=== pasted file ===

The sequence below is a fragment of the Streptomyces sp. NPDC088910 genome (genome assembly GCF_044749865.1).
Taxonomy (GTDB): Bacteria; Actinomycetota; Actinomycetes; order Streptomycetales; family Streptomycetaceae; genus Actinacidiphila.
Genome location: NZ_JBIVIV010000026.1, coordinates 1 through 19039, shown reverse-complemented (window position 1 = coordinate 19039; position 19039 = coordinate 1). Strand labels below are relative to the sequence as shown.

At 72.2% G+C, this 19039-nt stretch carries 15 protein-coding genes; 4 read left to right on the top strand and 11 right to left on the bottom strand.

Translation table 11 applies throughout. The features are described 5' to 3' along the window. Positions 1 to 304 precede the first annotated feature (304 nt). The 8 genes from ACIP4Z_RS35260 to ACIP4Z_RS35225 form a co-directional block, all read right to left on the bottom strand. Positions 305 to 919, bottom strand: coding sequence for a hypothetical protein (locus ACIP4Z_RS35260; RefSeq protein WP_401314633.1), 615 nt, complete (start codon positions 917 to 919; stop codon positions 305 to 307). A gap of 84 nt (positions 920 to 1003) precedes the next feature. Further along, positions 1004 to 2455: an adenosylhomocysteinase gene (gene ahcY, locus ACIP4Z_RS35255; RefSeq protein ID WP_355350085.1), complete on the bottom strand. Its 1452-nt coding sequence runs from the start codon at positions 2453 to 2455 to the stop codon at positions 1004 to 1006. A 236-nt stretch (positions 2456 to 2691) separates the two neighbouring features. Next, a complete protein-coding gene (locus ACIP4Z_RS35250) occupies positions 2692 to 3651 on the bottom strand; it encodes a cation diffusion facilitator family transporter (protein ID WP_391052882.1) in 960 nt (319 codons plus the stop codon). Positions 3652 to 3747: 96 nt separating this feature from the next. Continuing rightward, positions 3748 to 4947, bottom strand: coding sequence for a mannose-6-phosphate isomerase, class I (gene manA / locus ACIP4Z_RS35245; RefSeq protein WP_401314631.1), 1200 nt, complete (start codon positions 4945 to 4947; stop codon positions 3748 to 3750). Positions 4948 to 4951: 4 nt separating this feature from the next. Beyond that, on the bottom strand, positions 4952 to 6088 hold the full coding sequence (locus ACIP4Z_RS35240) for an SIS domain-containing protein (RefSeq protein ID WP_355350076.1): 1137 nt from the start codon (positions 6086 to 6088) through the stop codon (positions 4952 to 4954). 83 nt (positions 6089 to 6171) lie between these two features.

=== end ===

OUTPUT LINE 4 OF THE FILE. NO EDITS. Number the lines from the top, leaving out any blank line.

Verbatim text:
At 72.2% G+C, this 19039-nt stretch carries 15 protein-coding genes; 4 read left to right on the top strand and 11 right to left on the bottom strand.